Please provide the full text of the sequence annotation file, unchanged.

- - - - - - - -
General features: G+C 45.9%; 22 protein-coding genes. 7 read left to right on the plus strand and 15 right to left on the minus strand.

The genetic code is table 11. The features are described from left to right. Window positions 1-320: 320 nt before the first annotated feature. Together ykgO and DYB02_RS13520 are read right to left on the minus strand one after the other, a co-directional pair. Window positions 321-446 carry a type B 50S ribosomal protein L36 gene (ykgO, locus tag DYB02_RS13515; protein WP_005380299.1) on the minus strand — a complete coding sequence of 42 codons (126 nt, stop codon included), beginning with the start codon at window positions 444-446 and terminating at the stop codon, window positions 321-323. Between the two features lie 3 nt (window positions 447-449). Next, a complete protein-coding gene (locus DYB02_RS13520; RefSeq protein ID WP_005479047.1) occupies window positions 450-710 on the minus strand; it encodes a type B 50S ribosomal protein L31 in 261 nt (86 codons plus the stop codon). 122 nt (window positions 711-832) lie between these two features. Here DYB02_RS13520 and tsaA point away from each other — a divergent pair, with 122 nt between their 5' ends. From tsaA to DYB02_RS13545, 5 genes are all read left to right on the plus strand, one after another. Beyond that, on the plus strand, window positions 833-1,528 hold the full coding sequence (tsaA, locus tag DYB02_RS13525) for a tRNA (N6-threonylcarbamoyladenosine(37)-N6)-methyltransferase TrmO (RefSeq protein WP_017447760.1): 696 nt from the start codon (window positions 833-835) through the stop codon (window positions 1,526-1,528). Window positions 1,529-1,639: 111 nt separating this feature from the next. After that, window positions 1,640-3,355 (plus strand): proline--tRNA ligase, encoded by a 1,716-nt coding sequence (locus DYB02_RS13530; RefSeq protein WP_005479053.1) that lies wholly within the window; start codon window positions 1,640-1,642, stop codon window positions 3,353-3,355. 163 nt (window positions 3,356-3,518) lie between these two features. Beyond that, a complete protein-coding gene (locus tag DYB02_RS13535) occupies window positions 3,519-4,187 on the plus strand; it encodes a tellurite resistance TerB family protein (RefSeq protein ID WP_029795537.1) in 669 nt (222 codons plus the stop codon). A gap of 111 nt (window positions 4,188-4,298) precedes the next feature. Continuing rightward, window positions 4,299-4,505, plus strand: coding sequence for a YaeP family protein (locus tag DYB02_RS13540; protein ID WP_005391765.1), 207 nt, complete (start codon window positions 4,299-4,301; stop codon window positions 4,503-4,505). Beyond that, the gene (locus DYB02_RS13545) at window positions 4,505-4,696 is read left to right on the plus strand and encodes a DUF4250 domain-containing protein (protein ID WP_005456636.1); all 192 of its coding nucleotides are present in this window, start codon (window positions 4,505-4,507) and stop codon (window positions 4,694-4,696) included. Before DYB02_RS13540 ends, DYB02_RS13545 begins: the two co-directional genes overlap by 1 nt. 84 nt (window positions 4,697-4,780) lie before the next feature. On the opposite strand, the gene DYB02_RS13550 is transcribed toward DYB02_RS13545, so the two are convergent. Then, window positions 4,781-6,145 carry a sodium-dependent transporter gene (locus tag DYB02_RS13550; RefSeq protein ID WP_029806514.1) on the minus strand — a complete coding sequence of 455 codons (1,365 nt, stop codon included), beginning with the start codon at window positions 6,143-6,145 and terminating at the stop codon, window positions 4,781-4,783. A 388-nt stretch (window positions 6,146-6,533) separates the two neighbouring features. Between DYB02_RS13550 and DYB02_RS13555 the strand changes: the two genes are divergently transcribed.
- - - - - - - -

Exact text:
General features: G+C 45.9%; 22 protein-coding genes. 7 read left to right on the plus strand and 15 right to left on the minus strand.

The genetic code is table 11. The features are described from left to right. Window positions 1-320: 320 nt before the first annotated feature. Together ykgO and DYB02_RS13520 are read right to left on the minus strand one after the other, a co-directional pair. Window positions 321-446 carry a type B 50S ribosomal protein L36 gene (ykgO, locus tag DYB02_RS13515; protein WP_005380299.1) on the minus strand — a complete coding sequence of 42 codons (126 nt, stop codon included), beginning with the start codon at window positions 444-446 and terminating at the stop codon, window positions 321-323. Between the two features lie 3 nt (window positions 447-449). Next, a complete protein-coding gene (locus DYB02_RS13520; RefSeq protein ID WP_005479047.1) occupies window positions 450-710 on the minus strand; it encodes a type B 50S ribosomal protein L31 in 261 nt (86 codons plus the stop codon). 122 nt (window positions 711-832) lie between these two features. Here DYB02_RS13520 and tsaA point away from each other — a divergent pair, with 122 nt between their 5' ends. From tsaA to DYB02_RS13545, 5 genes are all read left to right on the plus strand, one after another. Beyond that, on the plus strand, window positions 833-1,528 hold the full coding sequence (tsaA, locus tag DYB02_RS13525) for a tRNA (N6-threonylcarbamoyladenosine(37)-N6)-methyltransferase TrmO (RefSeq protein WP_017447760.1): 696 nt from the start codon (window positions 833-835) through the stop codon (window positions 1,526-1,528). Window positions 1,529-1,639: 111 nt separating this feature from the next. After that, window positions 1,640-3,355 (plus strand): proline--tRNA ligase, encoded by a 1,716-nt coding sequence (locus DYB02_RS13530; RefSeq protein WP_005479053.1) that lies wholly within the window; start codon window positions 1,640-1,642, stop codon window positions 3,353-3,355. 163 nt (window positions 3,356-3,518) lie between these two features. Beyond that, a complete protein-coding gene (locus tag DYB02_RS13535) occupies window positions 3,519-4,187 on the plus strand; it encodes a tellurite resistance TerB family protein (RefSeq protein ID WP_029795537.1) in 669 nt (222 codons plus the stop codon). A gap of 111 nt (window positions 4,188-4,298) precedes the next feature. Continuing rightward, window positions 4,299-4,505, plus strand: coding sequence for a YaeP family protein (locus tag DYB02_RS13540; protein ID WP_005391765.1), 207 nt, complete (start codon window positions 4,299-4,301; stop codon window positions 4,503-4,505). Beyond that, the gene (locus DYB02_RS13545) at window positions 4,505-4,696 is read left to right on the plus strand and encodes a DUF4250 domain-containing protein (protein ID WP_005456636.1); all 192 of its coding nucleotides are present in this window, start codon (window positions 4,505-4,507) and stop codon (window positions 4,694-4,696) included. Before DYB02_RS13540 ends, DYB02_RS13545 begins: the two co-directional genes overlap by 1 nt. 84 nt (window positions 4,697-4,780) lie before the next feature. On the opposite strand, the gene DYB02_RS13550 is transcribed toward DYB02_RS13545, so the two are convergent. Then, window positions 4,781-6,145 carry a sodium-dependent transporter gene (locus tag DYB02_RS13550; RefSeq protein ID WP_029806514.1) on the minus strand — a complete coding sequence of 455 codons (1,365 nt, stop codon included), beginning with the start codon at window positions 6,143-6,145 and terminating at the stop codon, window positions 4,781-4,783. A 388-nt stretch (window positions 6,146-6,533) separates the two neighbouring features. Between DYB02_RS13550 and DYB02_RS13555 the strand changes: the two genes are divergently transcribed.